One of the main reasons we started our adventure is that we found out that in general, consumers find it hard to determine what defines a sustainable product and what actually makes that product sustainable. The answer to this question starts at source of the supply chain, with the sourcing of the product, and we’re happy to give you a little insight on how we do this!
Before we start working with any supplier, we send them a questionnaire with twenty-two questions in six categories, and we’ve summed those up in an overview for you.
Raw materials, origin, and extraction process
In this category we ask our suppliers where the raw materials originate, whether they are renewable, how they are grown, how are they extracted, and if any harmful materials are used to stimulate this process. It is important that the production take place close to the source, so that local communities can benefit from it directly. We also want to find out whether any waste is created during this process and if so, what is done to minimize this. Our goal is zero waste in the entire supply chain.
Sustainable manufacturing is important to us, therefore we want to know what type of resources, like energy and water, are used during the process and whether our suppliers have systems in place to reduce the use of these resources. Also, we need to know whether any hazardous materials are used and if the manufacturing process can result in land, air, or water pollution. Large scale factories powered by diesel engines are obviously a no-go for us. As with the extraction process, we also want to know if any waste is created during the process, and what systems are in place to minimize this.
Packaging & Distribution
Having a history in supply chain ourselves, we know how bad this can be for the environment. Therefore, we want to make sure that the necessary packaging and distribution is done as ecologically friendly as possible. By asking the right questions, we make sure that no plastic is used during the entire process, and no redundant packaging either. We make sure that the product is shipped directly from the area of the source, in bulk, to our outsourced warehouse locations, via the least polluting way of transportation possible.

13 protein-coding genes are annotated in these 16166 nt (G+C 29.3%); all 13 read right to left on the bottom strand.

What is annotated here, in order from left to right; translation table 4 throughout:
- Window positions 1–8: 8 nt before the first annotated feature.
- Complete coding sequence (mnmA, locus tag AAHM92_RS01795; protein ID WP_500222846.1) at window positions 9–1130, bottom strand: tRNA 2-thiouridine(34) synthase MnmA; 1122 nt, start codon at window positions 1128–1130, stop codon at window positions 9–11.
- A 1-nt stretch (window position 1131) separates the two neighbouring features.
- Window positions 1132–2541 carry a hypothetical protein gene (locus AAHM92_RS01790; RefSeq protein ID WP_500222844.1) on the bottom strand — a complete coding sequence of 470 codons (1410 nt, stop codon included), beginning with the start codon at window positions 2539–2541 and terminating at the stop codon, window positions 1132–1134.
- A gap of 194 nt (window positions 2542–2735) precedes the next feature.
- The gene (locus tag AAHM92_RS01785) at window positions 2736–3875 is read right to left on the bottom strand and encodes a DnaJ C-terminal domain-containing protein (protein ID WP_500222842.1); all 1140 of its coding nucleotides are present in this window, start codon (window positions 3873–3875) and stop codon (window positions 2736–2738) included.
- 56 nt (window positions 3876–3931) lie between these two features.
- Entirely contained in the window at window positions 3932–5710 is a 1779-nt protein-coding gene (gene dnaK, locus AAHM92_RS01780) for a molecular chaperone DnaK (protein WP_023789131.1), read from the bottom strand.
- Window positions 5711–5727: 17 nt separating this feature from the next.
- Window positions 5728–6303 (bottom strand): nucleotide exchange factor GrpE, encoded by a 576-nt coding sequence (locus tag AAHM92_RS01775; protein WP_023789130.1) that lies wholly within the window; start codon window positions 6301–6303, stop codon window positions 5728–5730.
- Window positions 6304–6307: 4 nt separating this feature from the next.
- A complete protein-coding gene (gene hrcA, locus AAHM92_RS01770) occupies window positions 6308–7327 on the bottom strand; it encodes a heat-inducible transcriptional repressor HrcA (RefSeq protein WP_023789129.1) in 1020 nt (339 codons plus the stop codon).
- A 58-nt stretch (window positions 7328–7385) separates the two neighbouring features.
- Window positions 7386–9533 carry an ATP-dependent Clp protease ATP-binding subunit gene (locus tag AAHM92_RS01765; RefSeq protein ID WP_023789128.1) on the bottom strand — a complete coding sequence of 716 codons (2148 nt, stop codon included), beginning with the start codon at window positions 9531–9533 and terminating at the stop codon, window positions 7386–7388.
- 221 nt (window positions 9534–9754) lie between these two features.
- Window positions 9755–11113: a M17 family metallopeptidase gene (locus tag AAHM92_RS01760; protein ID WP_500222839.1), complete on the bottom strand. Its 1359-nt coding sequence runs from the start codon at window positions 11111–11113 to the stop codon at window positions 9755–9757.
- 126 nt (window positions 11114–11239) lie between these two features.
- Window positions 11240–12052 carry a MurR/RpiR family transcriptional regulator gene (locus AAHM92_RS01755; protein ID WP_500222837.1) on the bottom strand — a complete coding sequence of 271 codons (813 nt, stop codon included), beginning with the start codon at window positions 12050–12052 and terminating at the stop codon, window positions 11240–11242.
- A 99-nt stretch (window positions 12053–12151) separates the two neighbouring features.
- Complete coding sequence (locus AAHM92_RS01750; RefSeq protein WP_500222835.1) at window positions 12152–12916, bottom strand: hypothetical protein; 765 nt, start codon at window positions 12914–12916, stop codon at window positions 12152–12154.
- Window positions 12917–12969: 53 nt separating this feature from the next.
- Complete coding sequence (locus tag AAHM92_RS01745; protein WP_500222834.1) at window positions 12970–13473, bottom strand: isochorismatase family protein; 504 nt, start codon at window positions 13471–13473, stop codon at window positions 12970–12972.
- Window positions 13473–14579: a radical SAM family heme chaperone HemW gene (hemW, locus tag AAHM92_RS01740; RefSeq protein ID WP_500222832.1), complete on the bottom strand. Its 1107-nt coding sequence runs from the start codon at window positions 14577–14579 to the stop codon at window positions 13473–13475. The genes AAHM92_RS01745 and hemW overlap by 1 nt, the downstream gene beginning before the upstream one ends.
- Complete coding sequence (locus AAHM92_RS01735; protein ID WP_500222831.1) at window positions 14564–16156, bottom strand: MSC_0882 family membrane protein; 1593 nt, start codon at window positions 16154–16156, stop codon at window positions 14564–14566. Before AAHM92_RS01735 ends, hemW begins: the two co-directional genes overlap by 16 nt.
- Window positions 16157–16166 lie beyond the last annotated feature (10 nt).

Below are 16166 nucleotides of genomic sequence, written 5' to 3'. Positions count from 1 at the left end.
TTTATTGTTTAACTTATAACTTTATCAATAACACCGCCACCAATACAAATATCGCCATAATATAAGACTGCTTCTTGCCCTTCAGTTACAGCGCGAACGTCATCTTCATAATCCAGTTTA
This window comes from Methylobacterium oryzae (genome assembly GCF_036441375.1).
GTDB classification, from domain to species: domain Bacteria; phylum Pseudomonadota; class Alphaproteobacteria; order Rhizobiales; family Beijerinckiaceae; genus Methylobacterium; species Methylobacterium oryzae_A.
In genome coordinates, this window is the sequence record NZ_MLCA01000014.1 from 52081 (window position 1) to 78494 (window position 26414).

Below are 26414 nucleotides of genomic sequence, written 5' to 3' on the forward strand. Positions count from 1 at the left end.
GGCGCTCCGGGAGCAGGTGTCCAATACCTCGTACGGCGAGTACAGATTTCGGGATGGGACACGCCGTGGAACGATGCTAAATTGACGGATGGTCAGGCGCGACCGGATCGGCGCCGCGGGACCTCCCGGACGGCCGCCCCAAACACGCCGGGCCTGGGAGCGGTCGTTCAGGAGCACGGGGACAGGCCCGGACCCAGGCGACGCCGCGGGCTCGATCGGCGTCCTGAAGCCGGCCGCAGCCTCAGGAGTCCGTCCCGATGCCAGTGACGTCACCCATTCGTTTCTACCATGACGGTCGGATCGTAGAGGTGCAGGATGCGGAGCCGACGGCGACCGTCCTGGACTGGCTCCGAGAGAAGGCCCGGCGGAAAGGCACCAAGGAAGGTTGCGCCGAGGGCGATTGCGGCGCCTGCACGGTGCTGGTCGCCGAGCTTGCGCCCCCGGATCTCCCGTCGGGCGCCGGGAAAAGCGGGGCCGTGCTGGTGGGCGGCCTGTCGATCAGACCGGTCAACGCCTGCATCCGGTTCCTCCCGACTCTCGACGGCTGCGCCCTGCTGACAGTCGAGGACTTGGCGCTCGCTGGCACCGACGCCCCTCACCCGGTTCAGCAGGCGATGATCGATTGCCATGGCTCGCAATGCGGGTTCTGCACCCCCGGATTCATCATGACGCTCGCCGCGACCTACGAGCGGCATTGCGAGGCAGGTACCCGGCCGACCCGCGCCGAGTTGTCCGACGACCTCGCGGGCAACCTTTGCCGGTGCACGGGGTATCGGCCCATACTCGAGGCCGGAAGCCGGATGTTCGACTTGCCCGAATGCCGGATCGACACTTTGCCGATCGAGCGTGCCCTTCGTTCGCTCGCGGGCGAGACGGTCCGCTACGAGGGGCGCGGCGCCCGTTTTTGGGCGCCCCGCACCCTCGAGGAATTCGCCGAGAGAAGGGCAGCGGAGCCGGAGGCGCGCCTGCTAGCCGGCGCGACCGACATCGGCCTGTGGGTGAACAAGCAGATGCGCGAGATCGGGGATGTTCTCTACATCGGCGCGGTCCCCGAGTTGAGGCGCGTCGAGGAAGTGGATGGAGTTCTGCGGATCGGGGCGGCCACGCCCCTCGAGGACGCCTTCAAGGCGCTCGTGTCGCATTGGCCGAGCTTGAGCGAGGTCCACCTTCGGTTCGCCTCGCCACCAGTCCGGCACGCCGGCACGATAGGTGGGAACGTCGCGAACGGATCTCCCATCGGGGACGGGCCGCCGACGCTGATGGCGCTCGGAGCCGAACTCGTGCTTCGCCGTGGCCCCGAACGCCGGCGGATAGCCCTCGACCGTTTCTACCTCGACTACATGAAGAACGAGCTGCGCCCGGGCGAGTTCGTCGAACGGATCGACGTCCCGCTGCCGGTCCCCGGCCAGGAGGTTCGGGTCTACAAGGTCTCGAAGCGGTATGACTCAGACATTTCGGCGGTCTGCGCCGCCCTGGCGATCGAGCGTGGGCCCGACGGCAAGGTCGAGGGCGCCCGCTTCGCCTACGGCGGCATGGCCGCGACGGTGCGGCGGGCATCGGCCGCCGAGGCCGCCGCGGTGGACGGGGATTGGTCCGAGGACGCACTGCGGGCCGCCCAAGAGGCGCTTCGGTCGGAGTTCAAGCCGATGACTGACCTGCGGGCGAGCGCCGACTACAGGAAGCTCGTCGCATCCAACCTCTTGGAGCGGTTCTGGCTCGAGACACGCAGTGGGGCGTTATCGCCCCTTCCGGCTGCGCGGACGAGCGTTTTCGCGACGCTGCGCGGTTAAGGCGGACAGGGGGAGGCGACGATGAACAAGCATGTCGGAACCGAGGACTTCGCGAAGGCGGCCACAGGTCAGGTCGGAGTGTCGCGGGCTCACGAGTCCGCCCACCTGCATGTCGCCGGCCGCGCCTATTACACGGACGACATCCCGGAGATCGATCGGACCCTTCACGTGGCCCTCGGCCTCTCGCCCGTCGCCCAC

Sustainability is not only about environment, just as much about social environment. We ask our suppliers for the average wages they pay their workers, and then compare that with the minimum wage in that specific region to determine if these are fair. We also inquire about working hours, what is done to prevent overtime, and if overtime is unavoidable, how it is compensated.
Where certificates and labels by far do not say everything, they do give a good indication of the actions taken by a supplier to contribute to a sustainable future. We ask our suppliers for which certifications or labels their products or processes qualify for, and to provide proof of these too.
Last but not least we need to know whether a company is giving back. We only deal with companies that improve the social and economical environment of the community surrounding them, by providing jobs to local workers, or by supporting charities.
So there it is, this is how we start our search for sustainable products. This of course is only the first step, as there are many more factors to consider, such as our own last-mile logistics, resources used to run our business and more. The best practice in the end, is to personally visit your suppliers to see with your own eyes that they are living up to the standard you expect from them.
Interested to learn more, or perhaps seek advice in what to look for when you just begin sourcing? We are happy to help and would even let you use our question list if you like! Send us an email at firstname.lastname@example.org and we will get back to you as soon as we can.